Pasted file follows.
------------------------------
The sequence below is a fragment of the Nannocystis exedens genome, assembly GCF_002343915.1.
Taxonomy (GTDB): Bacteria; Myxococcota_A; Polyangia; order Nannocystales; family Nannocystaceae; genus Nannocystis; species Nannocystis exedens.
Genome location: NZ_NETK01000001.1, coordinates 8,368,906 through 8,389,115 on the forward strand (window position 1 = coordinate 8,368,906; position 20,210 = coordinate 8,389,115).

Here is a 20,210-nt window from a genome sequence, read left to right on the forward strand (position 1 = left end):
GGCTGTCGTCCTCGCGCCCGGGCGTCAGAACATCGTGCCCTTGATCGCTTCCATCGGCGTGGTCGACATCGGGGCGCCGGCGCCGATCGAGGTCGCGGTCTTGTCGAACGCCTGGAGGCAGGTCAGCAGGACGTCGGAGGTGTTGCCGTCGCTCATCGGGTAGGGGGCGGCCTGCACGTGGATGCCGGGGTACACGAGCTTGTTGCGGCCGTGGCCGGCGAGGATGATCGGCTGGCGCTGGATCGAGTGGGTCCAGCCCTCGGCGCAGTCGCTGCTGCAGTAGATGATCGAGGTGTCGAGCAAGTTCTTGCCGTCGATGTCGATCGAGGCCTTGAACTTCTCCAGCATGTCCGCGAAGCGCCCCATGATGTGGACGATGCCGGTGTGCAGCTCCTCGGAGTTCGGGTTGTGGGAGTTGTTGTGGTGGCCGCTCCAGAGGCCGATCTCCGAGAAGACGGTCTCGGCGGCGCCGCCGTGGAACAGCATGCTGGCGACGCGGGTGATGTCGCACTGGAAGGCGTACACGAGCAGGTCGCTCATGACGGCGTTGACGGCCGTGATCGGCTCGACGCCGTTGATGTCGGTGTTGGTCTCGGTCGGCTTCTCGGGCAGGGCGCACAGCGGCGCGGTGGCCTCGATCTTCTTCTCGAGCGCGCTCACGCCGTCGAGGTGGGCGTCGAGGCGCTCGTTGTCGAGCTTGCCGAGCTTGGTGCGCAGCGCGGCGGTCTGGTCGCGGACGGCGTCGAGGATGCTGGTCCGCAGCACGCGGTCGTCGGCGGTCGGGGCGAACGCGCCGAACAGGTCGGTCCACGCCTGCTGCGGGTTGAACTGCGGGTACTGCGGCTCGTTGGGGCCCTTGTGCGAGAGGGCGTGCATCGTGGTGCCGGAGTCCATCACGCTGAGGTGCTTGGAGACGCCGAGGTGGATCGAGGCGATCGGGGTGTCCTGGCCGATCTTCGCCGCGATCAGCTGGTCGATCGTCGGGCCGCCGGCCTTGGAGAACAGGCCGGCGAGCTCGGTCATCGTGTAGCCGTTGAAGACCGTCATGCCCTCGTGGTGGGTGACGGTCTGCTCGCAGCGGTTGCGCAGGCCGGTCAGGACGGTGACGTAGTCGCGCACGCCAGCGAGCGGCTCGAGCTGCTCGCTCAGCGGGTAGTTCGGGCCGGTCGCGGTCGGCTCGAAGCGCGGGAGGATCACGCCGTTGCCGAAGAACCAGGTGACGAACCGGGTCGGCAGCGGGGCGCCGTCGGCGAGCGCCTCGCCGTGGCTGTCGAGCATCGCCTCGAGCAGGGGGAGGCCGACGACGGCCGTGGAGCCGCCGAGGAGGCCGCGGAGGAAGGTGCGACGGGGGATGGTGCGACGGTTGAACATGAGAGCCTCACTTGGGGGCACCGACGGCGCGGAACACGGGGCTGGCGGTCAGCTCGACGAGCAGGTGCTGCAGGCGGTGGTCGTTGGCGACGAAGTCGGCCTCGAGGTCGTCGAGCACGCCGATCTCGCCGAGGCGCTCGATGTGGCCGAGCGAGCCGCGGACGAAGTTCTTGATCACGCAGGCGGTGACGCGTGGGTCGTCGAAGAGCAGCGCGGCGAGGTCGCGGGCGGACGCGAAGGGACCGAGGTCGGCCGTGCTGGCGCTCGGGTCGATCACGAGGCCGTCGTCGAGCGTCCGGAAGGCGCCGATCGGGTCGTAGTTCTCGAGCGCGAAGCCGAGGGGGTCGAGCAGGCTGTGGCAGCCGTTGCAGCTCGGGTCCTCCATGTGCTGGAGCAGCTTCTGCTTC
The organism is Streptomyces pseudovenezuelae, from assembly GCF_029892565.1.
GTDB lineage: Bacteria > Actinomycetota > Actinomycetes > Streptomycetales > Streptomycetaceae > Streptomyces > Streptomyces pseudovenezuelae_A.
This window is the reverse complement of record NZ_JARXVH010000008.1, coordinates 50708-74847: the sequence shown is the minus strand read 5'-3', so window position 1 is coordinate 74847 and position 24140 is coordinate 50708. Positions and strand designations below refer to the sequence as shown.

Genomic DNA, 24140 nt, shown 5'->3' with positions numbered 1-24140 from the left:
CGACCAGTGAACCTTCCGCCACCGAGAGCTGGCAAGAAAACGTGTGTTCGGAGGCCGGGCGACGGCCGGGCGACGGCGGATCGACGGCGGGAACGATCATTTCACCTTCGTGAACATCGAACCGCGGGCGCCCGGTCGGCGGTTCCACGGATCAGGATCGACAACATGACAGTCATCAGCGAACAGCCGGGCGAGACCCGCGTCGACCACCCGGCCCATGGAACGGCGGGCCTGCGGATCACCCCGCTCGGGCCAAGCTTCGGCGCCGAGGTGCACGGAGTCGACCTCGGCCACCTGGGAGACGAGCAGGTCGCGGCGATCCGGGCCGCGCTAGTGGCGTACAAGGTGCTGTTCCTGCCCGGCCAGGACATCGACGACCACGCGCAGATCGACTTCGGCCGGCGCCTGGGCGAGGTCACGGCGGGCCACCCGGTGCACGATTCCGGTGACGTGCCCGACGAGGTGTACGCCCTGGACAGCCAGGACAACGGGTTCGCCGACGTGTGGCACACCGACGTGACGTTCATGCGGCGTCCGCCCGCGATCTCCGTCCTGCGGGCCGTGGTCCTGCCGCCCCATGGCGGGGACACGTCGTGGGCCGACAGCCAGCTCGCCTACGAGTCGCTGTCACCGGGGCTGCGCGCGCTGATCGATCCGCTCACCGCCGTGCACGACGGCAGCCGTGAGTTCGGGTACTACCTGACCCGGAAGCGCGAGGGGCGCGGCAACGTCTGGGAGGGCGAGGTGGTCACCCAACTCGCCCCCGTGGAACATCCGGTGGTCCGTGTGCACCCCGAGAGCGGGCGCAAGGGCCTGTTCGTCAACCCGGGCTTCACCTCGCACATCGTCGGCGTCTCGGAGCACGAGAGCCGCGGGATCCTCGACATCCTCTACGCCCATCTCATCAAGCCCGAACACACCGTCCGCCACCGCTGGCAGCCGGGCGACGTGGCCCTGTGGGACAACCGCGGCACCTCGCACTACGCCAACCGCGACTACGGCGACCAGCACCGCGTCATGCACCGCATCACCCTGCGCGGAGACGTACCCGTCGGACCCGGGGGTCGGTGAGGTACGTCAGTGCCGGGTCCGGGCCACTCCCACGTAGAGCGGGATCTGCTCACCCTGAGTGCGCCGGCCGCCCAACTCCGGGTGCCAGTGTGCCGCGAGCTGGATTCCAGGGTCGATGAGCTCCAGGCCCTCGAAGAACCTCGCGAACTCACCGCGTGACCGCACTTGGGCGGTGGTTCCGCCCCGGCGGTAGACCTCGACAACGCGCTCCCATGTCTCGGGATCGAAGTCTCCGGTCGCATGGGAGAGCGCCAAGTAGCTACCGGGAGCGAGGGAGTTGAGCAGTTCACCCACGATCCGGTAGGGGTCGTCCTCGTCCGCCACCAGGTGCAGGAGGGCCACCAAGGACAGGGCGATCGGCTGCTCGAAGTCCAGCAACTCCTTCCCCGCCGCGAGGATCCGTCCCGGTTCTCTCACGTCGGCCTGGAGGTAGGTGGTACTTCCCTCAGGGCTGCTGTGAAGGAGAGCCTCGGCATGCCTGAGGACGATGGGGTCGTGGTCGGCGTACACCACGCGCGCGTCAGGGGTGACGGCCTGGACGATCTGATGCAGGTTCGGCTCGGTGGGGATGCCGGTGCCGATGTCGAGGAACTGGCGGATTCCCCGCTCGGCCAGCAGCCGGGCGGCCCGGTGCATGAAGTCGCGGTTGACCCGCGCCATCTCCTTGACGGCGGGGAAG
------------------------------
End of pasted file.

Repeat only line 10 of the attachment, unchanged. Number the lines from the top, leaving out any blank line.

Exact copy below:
CGACCAGTGAACCTTCCGCCACCGAGAGCTGGCAAGAAAACGTGTGTTCGGAGGCCGGGCGACGGCCGGGCGACGGCGGATCGACGGCGGGAACGATCATTTCACCTTCGTGAACATCGAACCGCGGGCGCCCGGTCGGCGGTTCCACGGATCAGGATCGACAACATGACAGTCATCAGCGAACAGCCGGGCGAGACCCGCGTCGACCACCCGGCCCATGGAACGGCGGGCCTGCGGATCACCCCGCTCGGGCCAAGCTTCGGCGCCGAGGTGCACGGAGTCGACCTCGGCCACCTGGGAGACGAGCAGGTCGCGGCGATCCGGGCCGCGCTAGTGGCGTACAAGGTGCTGTTCCTGCCCGGCCAGGACATCGACGACCACGCGCAGATCGACTTCGGCCGGCGCCTGGGCGAGGTCACGGCGGGCCACCCGGTGCACGATTCCGGTGACGTGCCCGACGAGGTGTACGCCCTGGACAGCCAGGACAACGGGTTCGCCGACGTGTGGCACACCGACGTGACGTTCATGCGGCGTCCGCCCGCGATCTCCGTCCTGCGGGCCGTGGTCCTGCCGCCCCATGGCGGGGACACGTCGTGGGCCGACAGCCAGCTCGCCTACGAGTCGCTGTCACCGGGGCTGCGCGCGCTGATCGATCCGCTCACCGCCGTGCACGACGGCAGCCGTGAGTTCGGGTACTACCTGACCCGGAAGCGCGAGGGGCGCGGCAACGTCTGGGAGGGCGAGGTGGTCACCCAACTCGCCCCCGTGGAACATCCGGTGGTCCGTGTGCACCCCGAGAGCGGGCGCAAGGGCCTGTTCGTCAACCCGGGCTTCACCTCGCACATCGTCGGCGTCTCGGAGCACGAGAGCCGCGGGATCCTCGACATCCTCTACGCCCATCTCATCAAGCCCGAACACACCGTCCGCCACCGCTGGCAGCCGGGCGACGTGGCCCTGTGGGACAACCGCGGCACCTCGCACTACGCCAACCGCGACTACGGCGACCAGCACCGCGTCATGCACCGCATCACCCTGCGCGGAGACGTACCCGTCGGACCCGGGGGTCGGTGAGGTACGTCAGTGCCGGGTCCGGGCCACTCCCACGTAGAGCGGGATCTGCTCACCCTGAGTGCGCCGGCCGCCCAACTCCGGGTGCCAGTGTGCCGCGAGCTGGATTCCAGGGTCGATGAGCTCCAGGCCCTCGAAGAACCTCGCGAACTCACCGCGTGACCGCACTTGGGCGGTGGTTCCGCCCCGGCGGTAGACCTCGACAACGCGCTCCCATGTCTCGGGATCGAAGTCTCCGGTCGCATGGGAGAGCGCCAAGTAGCTACCGGGAGCGAGGGAGTTGAGCAGTTCACCCACGATCCGGTAGGGGTCGTCCTCGTCCGCCACCAGGTGCAGGAGGGCCACCAAGGACAGGGCGATCGGCTGCTCGAAGTCCAGCAACTCCTTCCCCGCCGCGAGGATCCGTCCCGGTTCTCTCACGTCGGCCTGGAGGTAGGTGGTACTTCCCTCAGGGCTGCTGTGAAGGAGAGCCTCGGCATGCCTGAGGACGATGGGGTCGTGGTCGGCGTACACCACGCGCGCGTCAGGGGTGACGGCCTGGACGATCTGATGCAGGTTCGGCTCGGTGGGGATGCCGGTGCCGATGTCGAGGAACTGGCGGATTCCCCGCTCGGCCAGCAGCCGGGCGGCCCGGTGCATGAAGTCGCGGTTGACCCGCGCCATCTCCTTGACGGCGGGGAAG